His wife Linda, after 36 years of marriage, had this to say about her husband. “Most people know about Michael’s devotion to young people through his teaching and coaching careers and through his community service, but I have seen what a wonderful father he is to our five children, and now also a terrific grandfather to our five grandchildren. Michael always is interested in spending a lot of time with all ten of them. As a parent and grandparent, he is extremely loving, patient, and generous. I couldn’t have asked for a better father for my children, and I think my grandchildren are pretty lucky too.”

He was the last of six children. His fondest memory of his childhood is when all of his family sat around the table for meals. It had a great impact on his life. When he was eight, he was one of six. By the time he was 10 ½, his siblings were all married, and he felt like an only child, but he has wonderful memories of his big Irish family sitting around the table eating and talking. Today he feels the same emotion when his own family gets together around the table for meals and conversation.

When asked how he is enjoying retirement, he said, “It is like that old movie Endless Summer. Once a teacher retires, he is living that endless summer.” It is obvious O’Brien is enjoying every minute of it. He said that it is giving him an opportunity to be helpful to his community and family.

He got involved in politics because his students encouraged him to do so, and after 25 years of hearing their encouragement, he did. He is currently an elected member of the Montville Township Board of Education (BOE), the chairman of the Montville Township Historic Preservation Review Commission, and chairman of the Democratic Party in Montville.

O’Brien got involved with the BOE because a number of people told him “it would be a natural fit.” He said, “So far my experience with the people on the BOE shows that they are the most well intentioned individuals. They do not have any personal agendas, and I cannot say this about every past Board. Their desire is for the good of the school system, and that is why we have a high quality system.”

He believes that the greatest changes in schools are technology and an attempt by the powers above to micromanage what teachers are doing. “They paint all school systems with the same brush instead of focusing on districts that really need their help. We are not one of those school systems. We always have been a good system and have been doing things right for a long time,” he said.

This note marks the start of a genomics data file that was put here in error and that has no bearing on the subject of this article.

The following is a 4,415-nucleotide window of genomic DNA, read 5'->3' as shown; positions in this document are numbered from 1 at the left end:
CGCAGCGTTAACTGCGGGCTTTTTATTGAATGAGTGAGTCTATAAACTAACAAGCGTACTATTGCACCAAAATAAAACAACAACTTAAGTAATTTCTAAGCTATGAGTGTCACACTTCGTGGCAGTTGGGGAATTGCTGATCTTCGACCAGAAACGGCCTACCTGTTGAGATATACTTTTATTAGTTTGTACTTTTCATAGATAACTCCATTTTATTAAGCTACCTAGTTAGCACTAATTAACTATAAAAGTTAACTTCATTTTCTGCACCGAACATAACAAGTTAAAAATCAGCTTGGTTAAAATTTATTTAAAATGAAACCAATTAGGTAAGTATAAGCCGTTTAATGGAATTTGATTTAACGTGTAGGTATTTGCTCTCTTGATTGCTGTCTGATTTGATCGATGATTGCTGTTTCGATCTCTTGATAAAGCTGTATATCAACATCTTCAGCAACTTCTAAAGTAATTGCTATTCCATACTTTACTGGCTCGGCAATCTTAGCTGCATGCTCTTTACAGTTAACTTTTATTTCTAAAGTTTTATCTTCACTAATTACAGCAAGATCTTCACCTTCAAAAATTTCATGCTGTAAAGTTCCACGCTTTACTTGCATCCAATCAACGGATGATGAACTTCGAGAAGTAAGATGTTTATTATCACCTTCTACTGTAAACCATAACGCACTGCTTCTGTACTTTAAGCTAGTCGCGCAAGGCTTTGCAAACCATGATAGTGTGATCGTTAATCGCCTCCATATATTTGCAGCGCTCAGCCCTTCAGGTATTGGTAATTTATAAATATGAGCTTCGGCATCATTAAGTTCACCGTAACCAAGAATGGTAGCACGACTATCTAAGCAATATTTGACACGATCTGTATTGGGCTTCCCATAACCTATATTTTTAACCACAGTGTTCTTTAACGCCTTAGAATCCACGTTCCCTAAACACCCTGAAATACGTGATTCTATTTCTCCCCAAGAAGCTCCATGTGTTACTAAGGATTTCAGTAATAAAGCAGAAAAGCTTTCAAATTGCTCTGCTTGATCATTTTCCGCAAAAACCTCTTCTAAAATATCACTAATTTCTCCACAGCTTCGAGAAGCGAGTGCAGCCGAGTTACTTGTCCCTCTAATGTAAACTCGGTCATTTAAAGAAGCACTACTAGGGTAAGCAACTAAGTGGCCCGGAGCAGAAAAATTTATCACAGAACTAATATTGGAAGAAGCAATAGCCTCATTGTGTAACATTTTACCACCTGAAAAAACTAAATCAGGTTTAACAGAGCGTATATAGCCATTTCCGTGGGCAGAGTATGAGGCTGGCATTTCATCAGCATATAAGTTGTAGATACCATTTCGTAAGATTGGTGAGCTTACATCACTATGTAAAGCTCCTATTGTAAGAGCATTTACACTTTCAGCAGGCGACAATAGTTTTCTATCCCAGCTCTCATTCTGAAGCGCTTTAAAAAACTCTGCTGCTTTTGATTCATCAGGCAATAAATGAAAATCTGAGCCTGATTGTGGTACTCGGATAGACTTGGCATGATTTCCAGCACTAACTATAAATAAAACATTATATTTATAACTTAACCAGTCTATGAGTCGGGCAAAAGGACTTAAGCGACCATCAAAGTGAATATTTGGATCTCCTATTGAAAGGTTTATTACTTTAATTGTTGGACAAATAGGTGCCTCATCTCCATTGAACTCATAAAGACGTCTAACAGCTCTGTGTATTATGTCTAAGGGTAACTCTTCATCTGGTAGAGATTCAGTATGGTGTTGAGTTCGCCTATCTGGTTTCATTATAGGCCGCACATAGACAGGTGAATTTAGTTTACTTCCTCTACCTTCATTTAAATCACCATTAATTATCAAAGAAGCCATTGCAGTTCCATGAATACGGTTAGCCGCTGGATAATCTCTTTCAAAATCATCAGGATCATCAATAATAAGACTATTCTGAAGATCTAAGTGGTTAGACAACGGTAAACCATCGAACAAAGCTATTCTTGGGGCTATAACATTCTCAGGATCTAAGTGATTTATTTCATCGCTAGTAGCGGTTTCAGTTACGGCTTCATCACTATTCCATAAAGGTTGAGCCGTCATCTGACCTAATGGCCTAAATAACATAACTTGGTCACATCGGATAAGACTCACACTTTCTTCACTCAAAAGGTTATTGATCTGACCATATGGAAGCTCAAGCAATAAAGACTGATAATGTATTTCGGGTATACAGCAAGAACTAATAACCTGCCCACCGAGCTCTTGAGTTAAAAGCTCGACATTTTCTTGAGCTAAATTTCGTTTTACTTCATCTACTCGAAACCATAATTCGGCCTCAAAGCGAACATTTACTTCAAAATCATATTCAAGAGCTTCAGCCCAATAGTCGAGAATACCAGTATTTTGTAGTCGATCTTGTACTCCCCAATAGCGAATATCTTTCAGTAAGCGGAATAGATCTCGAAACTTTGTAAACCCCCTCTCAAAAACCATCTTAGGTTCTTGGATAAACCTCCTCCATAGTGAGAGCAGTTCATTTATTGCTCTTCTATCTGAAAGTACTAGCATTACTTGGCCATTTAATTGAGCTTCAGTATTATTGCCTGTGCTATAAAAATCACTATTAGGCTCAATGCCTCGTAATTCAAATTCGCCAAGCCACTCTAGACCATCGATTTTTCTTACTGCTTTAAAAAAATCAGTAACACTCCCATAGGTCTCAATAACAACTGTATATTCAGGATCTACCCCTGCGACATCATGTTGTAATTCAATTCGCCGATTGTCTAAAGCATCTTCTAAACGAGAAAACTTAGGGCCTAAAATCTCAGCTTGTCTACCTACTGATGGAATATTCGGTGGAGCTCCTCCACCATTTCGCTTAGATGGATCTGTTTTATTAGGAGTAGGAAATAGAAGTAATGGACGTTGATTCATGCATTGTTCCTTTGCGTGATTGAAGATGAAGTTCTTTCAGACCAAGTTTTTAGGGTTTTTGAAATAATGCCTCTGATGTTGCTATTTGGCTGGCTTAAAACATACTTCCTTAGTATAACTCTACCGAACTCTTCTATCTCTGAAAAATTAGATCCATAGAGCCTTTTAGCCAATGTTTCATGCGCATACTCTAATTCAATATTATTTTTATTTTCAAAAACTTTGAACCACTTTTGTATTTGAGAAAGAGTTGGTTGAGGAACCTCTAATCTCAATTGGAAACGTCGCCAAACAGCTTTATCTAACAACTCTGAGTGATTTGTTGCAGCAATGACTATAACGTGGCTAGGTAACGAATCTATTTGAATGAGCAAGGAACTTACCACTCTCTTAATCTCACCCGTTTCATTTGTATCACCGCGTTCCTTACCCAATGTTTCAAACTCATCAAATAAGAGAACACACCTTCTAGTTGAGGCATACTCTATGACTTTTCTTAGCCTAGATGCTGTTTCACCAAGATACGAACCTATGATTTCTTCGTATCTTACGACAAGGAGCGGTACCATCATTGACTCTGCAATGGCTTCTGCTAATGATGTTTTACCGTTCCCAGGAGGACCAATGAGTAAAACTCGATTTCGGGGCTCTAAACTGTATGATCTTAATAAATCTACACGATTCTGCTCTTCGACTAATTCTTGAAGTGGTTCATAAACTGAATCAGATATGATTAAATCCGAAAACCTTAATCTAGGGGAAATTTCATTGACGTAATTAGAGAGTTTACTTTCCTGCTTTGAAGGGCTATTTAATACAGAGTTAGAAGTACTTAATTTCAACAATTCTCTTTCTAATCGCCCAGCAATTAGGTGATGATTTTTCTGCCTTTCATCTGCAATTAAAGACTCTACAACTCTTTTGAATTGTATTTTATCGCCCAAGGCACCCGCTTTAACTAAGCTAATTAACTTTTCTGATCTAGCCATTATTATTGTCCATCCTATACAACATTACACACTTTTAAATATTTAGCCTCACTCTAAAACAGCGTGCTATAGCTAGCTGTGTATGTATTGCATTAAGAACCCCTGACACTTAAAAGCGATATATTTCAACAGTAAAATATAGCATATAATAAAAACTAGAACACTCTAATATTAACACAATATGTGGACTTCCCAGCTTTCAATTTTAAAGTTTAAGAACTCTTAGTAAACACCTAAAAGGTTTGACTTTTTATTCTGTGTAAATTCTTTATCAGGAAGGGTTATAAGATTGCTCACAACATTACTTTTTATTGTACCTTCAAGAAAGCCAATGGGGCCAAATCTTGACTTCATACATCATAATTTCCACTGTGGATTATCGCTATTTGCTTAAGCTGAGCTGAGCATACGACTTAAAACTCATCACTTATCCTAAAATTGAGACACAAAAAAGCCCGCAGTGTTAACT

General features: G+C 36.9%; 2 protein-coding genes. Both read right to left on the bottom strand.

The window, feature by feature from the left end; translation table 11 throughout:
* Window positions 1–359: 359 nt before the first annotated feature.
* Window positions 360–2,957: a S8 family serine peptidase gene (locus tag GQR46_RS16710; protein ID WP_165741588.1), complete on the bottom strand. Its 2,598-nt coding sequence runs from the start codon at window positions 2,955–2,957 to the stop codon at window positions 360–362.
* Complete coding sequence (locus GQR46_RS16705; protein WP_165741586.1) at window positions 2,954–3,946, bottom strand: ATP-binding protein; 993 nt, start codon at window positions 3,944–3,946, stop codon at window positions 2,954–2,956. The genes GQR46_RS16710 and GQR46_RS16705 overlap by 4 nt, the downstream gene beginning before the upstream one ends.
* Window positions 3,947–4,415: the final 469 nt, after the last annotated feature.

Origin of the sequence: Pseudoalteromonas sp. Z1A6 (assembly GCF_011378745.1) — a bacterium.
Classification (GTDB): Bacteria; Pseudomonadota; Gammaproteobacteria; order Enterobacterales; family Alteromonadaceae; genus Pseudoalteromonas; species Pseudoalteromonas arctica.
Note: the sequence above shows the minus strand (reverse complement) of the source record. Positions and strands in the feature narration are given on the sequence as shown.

When asked about the new standardized testing system by the state and the common core curriculum, O’Brien said, tongue in cheek, “Let’s test 4 ½ days of every week and have physical education the other half of day.” I guess we can say he believes there is too much of an emphasis on standardized test. He also said he is not a fan of the common core curriculum. 

He was raised in Clifton, NJ and received his Bachelor of Science degree in Education from Fairleigh Dickinson University, his Master of Arts degree in administration from New Jersey City University, and he did additional graduate course work at Montclair State University and the University of Bridgeport.

He retired from MTHS in 2008 after teaching humanities, United States history, sociology, minorities, and political biography. He initiated the Civic Involvement Program designed to make students aware of the structure and workings of local government. He was among the founders of Project Graduation under the Youth Services Commission. He was awarded the Jefferson Cup by the Parents Council for his dedication and support to MTHS. He also was selected by the Montville Chamber of Commerce for the Civil Service award.  

O’Brien also coached many sports teams on all levels such as the Amateur Athletic Union, Catholic Youth Organization, recreation, and high school. He coached baseball, lacrosse, softball, soccer, and especially basketball in Montville and surrounding communities.

He has served on Youth Services, Drug Awareness, and was president of the Montville Township Education Association for several terms. For a number of years, he has been and continues to be the “Voice of the Mustangs” for MTHS home football games. He is a member and supporter of the Sierra Club, Passaic River Coalition, and Friends of the Delaware.

He continues to travel widely throughout the U.S. and Canada in pursuit of his interests related to the environment, genealogy, and history. In his travels, he is most likely to be found in Downe Township on the Delaware Bay, in Pennsylvania, and Montana.